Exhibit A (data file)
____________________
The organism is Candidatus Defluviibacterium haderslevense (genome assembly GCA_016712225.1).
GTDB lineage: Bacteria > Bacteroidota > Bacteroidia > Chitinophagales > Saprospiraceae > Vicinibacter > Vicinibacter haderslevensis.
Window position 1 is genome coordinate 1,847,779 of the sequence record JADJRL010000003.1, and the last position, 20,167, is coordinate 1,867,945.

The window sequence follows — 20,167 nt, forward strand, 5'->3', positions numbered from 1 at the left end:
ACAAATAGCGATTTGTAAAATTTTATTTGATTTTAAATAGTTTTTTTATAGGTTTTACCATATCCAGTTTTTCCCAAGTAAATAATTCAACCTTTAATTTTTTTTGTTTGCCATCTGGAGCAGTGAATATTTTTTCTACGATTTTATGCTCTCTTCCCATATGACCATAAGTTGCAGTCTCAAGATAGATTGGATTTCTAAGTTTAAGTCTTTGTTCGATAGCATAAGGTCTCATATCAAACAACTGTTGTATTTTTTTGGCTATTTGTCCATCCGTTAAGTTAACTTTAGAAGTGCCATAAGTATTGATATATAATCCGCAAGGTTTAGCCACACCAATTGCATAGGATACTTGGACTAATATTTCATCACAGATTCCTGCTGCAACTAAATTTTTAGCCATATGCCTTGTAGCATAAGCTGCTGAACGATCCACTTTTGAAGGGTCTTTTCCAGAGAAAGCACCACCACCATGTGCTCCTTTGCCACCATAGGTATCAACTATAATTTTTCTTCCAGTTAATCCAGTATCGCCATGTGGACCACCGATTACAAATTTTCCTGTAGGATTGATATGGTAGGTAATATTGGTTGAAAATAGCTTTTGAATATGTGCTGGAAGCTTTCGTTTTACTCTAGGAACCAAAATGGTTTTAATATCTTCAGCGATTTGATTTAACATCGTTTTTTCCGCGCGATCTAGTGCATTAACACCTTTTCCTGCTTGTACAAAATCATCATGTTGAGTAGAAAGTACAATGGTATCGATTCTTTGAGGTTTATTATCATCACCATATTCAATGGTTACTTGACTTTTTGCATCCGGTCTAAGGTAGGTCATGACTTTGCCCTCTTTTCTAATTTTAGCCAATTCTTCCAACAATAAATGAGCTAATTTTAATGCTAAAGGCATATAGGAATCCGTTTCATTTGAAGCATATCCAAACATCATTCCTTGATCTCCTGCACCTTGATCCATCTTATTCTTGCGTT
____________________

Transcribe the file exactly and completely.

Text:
The organism is Candidatus Defluviibacterium haderslevense (genome assembly GCA_016712225.1).
GTDB lineage: Bacteria > Bacteroidota > Bacteroidia > Chitinophagales > Saprospiraceae > Vicinibacter > Vicinibacter haderslevensis.
Window position 1 is genome coordinate 1,847,779 of the sequence record JADJRL010000003.1, and the last position, 20,167, is coordinate 1,867,945.

The window sequence follows — 20,167 nt, forward strand, 5'->3', positions numbered from 1 at the left end:
ACAAATAGCGATTTGTAAAATTTTATTTGATTTTAAATAGTTTTTTTATAGGTTTTACCATATCCAGTTTTTCCCAAGTAAATAATTCAACCTTTAATTTTTTTTGTTTGCCATCTGGAGCAGTGAATATTTTTTCTACGATTTTATGCTCTCTTCCCATATGACCATAAGTTGCAGTCTCAAGATAGATTGGATTTCTAAGTTTAAGTCTTTGTTCGATAGCATAAGGTCTCATATCAAACAACTGTTGTATTTTTTTGGCTATTTGTCCATCCGTTAAGTTAACTTTAGAAGTGCCATAAGTATTGATATATAATCCGCAAGGTTTAGCCACACCAATTGCATAGGATACTTGGACTAATATTTCATCACAGATTCCTGCTGCAACTAAATTTTTAGCCATATGCCTTGTAGCATAAGCTGCTGAACGATCCACTTTTGAAGGGTCTTTTCCAGAGAAAGCACCACCACCATGTGCTCCTTTGCCACCATAGGTATCAACTATAATTTTTCTTCCAGTTAATCCAGTATCGCCATGTGGACCACCGATTACAAATTTTCCTGTAGGATTGATATGGTAGGTAATATTGGTTGAAAATAGCTTTTGAATATGTGCTGGAAGCTTTCGTTTTACTCTAGGAACCAAAATGGTTTTAATATCTTCAGCGATTTGATTTAACATCGTTTTTTCCGCGCGATCTAGTGCATTAACACCTTTTCCTGCTTGTACAAAATCATCATGTTGAGTAGAAAGTACAATGGTATCGATTCTTTGAGGTTTATTATCATCACCATATTCAATGGTTACTTGACTTTTTGCATCCGGTCTAAGGTAGGTCATGACTTTGCCCTCTTTTCTAATTTTAGCCAATTCTTCCAACAATAAATGAGCTAATTTTAATGCTAAAGGCATATAGGAATCCGTTTCATTTGAAGCATATCCAAACATCATTCCTTGATCTCCTGCACCTTGATCCATCTTATTCTTGCGTT